When I started saving up and working my way into a semblance of personal style, there was still something embarrassing about admitting that your clothes had a past, life unknowable to you. I’ve spent a decade and a half covering fashion (I’m now Elle’s fashion features director), and in that time I’ve seen the industry awaken to sustainability and reuse. Luxury brands that once destroyed and even burned unsold merchandise are now figuring out ways to reinvent it. Salvage and resale have become antidotes to the fast fashion assembly line, with clothing giants like Shein offering thousands of new styles every week, social media users showcasing their latest avalanche of purchases in “haul videos” and Instagram influencers posting themselves in new outfits. several times a day. When some have so little and others drown in a surfeit of options, flaunting abundance — as long as the central drive of our screen-based existence — starts to feel like bad manners.
Making new things out of other people’s scraps is something America has been doing for decades, in a sort of municipal precursor to Freecycle or Buy Nothing groups. The importance of sharing resources became increasingly apparent as the Covid-19 pandemic raged. For more and more people, getting free stuff from neighbors went from a quirk, or a fun excuse for a day out, to a necessary form of mutual aid.
Covid has learned its lessons about mutual aid, but of course it also challenged any community that tried to live by it, and it’s not yet clear what any of us are taking with us in the past two years. During the pandemic, the Swap Shop closed, leaving the area with no social escape valve. When it reopened last summer, it might as well have been a new club downtown. Indeed, my first trip back felt like a velvet rope experience—the city had begun to enforce its $100 entry permit more rigorously. I went with a friend and to my relief the place was still a mess – full of water damaged paperbacks about past life regression, back issues of defunct magazines, frequently worn baby shoes. We helped a family lug several boxes marked “garage” to the swap shop, and our reward was the first attempt to view their contents. I walked away with a bracelet and necklace that must have belonged to a crazy aunt. The bracelet had split in two, but I figured with a little superglue it could be restored to its mid-century splendor.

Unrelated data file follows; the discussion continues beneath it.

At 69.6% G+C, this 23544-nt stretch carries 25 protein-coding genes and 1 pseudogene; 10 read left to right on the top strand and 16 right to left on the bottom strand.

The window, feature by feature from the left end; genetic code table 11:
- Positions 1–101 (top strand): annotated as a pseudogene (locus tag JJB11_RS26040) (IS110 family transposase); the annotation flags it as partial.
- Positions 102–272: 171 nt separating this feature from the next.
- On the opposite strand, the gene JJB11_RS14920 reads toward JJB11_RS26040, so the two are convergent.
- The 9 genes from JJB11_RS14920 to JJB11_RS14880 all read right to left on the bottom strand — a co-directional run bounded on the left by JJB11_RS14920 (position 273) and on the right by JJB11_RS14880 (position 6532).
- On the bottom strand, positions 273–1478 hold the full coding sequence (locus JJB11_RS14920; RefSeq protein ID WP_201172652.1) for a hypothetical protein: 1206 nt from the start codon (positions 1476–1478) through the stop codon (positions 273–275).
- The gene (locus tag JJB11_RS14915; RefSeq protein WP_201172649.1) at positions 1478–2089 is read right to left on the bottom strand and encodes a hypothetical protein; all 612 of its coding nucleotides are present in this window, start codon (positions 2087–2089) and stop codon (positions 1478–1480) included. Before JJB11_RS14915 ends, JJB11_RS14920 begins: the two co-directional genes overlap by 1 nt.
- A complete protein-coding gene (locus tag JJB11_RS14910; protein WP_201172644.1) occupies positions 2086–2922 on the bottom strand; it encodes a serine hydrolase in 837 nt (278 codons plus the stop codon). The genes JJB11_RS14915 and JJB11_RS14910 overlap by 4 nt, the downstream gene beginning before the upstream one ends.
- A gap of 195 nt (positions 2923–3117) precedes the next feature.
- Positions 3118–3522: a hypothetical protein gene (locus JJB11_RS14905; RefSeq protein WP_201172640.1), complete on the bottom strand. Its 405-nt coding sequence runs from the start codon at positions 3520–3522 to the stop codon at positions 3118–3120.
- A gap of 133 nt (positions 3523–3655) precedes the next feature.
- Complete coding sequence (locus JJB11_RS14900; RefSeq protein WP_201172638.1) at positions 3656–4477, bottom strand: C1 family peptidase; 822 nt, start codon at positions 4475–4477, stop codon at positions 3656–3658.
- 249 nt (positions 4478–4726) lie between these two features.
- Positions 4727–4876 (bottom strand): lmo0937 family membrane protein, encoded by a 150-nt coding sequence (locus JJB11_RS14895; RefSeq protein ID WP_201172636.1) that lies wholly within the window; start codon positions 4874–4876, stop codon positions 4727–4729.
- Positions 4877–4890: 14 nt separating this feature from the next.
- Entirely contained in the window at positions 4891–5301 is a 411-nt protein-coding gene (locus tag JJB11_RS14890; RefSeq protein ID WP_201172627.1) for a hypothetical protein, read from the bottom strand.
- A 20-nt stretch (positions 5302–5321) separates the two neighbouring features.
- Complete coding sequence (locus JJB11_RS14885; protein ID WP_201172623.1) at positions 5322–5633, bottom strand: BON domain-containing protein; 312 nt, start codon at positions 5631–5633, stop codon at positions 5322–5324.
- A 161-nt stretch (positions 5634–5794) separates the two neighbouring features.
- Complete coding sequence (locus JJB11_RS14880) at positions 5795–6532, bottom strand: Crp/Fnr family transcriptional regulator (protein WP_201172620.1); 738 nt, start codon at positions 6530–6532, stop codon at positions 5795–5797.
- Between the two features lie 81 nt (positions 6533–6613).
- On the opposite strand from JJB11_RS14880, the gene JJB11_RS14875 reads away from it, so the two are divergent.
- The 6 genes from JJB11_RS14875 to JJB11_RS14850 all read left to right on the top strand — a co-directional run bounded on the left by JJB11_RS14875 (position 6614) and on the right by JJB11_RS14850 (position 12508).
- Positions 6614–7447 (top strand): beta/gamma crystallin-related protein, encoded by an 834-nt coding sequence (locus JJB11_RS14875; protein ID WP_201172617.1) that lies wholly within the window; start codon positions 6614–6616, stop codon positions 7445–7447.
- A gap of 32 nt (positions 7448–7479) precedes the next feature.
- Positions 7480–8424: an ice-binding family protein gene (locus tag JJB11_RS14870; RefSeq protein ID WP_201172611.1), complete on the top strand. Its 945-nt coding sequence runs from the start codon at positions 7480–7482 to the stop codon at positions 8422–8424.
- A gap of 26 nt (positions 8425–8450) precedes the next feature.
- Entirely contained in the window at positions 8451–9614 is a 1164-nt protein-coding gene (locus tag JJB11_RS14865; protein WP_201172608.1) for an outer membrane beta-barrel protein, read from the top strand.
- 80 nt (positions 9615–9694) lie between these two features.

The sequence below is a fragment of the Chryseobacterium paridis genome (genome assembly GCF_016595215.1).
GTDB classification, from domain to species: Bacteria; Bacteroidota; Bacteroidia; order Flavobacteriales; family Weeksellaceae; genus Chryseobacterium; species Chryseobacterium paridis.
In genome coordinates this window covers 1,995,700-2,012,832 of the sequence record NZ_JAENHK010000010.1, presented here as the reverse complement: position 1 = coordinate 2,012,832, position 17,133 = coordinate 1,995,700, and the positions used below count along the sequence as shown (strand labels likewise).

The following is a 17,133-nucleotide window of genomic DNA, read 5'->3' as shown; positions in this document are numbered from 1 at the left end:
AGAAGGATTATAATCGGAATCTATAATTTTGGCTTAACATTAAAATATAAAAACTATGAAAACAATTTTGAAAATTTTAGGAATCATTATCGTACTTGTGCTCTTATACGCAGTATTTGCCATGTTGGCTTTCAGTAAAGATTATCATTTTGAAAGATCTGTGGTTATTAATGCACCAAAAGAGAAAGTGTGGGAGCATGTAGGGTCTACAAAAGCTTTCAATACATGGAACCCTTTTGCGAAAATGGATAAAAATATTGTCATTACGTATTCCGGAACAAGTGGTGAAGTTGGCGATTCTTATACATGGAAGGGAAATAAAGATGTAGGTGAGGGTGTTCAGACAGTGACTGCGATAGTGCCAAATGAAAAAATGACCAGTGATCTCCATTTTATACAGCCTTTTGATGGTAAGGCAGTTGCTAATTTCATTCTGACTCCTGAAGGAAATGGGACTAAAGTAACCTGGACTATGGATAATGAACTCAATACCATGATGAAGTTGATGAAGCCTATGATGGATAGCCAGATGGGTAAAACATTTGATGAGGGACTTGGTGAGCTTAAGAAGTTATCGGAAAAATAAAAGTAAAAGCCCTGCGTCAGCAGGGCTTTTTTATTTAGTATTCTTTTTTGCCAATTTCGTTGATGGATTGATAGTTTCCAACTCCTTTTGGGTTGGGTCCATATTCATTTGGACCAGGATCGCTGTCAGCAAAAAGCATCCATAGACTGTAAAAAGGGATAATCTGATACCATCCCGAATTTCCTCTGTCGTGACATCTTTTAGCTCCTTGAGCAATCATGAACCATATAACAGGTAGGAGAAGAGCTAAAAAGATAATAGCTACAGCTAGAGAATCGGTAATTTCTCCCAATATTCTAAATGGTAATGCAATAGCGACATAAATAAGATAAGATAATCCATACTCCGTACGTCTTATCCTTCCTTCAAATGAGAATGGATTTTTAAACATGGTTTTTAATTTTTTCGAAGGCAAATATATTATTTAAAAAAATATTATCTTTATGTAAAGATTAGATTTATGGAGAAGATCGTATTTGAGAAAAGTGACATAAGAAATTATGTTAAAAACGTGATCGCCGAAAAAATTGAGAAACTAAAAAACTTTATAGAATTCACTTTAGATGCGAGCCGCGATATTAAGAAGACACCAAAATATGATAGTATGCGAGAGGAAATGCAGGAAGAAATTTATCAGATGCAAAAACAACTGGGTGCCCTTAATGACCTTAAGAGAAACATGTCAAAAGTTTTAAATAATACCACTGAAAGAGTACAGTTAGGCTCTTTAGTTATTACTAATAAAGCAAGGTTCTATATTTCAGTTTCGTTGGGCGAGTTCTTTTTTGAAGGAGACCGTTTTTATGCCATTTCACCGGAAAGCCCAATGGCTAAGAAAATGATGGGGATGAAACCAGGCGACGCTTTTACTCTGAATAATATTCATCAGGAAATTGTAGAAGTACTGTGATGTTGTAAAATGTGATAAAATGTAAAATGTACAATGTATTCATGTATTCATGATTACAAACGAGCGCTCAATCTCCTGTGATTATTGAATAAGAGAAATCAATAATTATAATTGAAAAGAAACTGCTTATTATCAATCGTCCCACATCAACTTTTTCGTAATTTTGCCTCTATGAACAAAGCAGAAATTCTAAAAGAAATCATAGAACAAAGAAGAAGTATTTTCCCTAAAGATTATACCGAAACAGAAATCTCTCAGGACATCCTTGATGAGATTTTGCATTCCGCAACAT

The social slippage that has led the world to become a macrocosm of the Swap Shop — so many of us pop up for free for useful ephemera, pooling our limited resources — isn’t something to celebrate. The division between the haves and the have-nots seems to be drawn more sharply every day, and the fact that the former can gift a designer item to the latter when they’ve had enough is hardly balm, especially when even that small gesture is only available. is for those who don’t have enough to pay the entrance fee. But still, there are little joys that can be seized in those moments of coming together, a vision of something better in the midst of the waste.
Véronique Hyland is Elle’s fashion director. Her debut collection of essays is “Dress Code: Unlocking Fashion From the New Look to Millennial Pink” (HarperCollins, 2022).